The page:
The day of the Parsons-Clover burn began with a briefing. The participants of the Ashland TREX, sat around three tables in the basement of Cox Hall, the dorm they were staying in at Southern Oregon University in Ashland, Oregon, waiting for updates from meteorologists, safety reminders and their assigned burn locations for the day.

The fire crews, who were divided into three modules: Alpha, Bravo and Charlie for the TREX, represent various fire departments and land management agencies from 11 states and 20 organizations including the U.S. Forest Service, The Nature Conservancy, Ashland and Medford Fire and Rescue, the Bureau of Land Management (BLM) and tribal fire management crews. Module Bravo was assigned the Parsons-Clover burn.

“Bravo, you guys are going on a wine-tasting tour today,” joked the man reading location assignments.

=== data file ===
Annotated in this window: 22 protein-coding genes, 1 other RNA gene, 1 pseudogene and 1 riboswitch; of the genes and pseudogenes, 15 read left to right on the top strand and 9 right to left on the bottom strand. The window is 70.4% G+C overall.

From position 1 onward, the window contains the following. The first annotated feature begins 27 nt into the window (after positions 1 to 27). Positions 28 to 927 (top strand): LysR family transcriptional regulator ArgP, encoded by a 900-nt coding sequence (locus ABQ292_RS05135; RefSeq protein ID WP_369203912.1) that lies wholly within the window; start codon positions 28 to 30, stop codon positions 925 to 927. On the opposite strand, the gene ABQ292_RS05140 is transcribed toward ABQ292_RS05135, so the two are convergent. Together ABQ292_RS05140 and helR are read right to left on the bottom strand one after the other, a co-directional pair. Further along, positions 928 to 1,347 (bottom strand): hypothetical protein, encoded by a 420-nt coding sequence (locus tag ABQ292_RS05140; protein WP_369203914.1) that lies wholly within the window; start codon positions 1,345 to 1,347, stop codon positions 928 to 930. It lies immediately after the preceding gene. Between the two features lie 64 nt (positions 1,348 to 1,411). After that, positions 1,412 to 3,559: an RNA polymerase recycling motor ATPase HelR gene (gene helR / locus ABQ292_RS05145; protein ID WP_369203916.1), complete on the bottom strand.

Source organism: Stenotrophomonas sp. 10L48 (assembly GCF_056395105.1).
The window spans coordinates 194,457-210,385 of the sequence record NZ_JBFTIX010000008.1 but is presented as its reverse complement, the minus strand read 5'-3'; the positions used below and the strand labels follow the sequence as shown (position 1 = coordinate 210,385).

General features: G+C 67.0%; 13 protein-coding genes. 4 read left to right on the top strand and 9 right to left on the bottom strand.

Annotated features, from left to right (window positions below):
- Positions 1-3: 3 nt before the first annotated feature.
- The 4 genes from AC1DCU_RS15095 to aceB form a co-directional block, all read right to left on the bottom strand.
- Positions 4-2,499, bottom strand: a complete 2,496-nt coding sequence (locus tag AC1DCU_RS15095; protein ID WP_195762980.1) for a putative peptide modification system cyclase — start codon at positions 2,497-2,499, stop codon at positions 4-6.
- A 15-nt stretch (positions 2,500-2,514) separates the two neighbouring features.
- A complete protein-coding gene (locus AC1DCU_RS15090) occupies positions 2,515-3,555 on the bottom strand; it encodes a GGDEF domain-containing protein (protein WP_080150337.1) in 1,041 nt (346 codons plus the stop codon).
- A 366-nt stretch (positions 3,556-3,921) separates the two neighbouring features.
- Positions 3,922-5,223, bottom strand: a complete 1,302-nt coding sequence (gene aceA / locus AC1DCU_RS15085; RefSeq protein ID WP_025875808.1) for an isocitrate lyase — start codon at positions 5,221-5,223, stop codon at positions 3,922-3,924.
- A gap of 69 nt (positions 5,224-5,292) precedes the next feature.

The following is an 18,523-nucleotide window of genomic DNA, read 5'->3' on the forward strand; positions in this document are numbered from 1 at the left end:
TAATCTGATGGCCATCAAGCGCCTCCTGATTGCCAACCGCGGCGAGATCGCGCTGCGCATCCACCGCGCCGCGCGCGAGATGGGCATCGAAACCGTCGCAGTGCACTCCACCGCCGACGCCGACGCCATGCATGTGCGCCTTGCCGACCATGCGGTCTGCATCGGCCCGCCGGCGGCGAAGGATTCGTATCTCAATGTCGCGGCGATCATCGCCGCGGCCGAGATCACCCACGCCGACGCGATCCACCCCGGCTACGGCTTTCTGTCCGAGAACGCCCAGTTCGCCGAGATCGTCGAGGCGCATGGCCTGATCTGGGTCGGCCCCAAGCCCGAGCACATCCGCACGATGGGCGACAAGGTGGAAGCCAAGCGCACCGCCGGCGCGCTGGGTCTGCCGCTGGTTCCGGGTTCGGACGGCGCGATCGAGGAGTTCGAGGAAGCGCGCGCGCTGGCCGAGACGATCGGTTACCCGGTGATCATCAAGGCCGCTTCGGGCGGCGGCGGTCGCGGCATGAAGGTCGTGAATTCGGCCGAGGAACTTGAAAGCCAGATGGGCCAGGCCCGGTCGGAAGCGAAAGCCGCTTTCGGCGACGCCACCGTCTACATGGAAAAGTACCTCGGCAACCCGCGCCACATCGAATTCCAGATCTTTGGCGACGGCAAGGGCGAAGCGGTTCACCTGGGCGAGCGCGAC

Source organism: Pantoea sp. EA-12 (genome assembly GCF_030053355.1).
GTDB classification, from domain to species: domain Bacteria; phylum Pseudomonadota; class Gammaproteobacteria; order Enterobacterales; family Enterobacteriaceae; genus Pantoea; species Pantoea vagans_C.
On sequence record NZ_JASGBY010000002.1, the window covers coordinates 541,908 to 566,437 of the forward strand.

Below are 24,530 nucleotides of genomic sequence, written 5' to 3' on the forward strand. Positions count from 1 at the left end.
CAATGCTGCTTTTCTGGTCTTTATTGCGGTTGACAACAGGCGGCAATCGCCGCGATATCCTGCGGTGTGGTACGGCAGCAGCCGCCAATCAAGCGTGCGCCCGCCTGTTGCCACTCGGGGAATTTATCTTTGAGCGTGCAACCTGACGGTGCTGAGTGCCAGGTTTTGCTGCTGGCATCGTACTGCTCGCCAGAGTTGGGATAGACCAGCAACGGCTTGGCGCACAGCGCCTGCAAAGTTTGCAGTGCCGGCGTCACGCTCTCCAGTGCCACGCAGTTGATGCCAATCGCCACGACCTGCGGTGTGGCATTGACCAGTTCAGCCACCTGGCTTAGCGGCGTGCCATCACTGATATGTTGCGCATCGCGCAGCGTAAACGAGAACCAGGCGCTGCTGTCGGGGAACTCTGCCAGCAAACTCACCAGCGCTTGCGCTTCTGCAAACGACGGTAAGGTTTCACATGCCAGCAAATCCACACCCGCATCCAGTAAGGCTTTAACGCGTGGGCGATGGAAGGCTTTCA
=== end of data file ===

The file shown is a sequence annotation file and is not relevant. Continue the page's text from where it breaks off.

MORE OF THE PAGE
That day, the deputy incident commander at the Ashland TREX was Katie Sauerbrey. In this role, she is responsible for overseeing all three burn modules and making sure their various needs are met, but she said she’s happiest when she’s a burn boss and is responsible for the actual burn process.

“My heart is really happy when I’m a burn boss and lighting the woods on fire,” Sauerbrey said. “That’s what I love to do.”

As Sauerbrey drove from a burn on BLM land in the Applegate Valley to the Parsons-Clover meadow burn, she sang along to Lady Gaga’s “Poker Face” and Brandi Carlile’s “The Firewatcher’s Daughter.”

Sauerbrey, whose father was a fire-suppression firefighter, is the land steward of the Sycan Marsh 31,000 acres of land in South-Central Oregon near La Pine and, as the Deputy Incident Commander, is second-in-command for the whole two-week burn training.

“There’s a million reasons to burn,” she said.

But, there was the unexpected call from the burn boss that day; the call for the Parsons and Clover’s meadow burn to be postponed. There was a lack of clarity between the burn crew and the Oregon Department of Forestry (ODF) Smoke Management department. ODF didn’t know about the fire and the crew was not cleared to put smoke into the air for the day.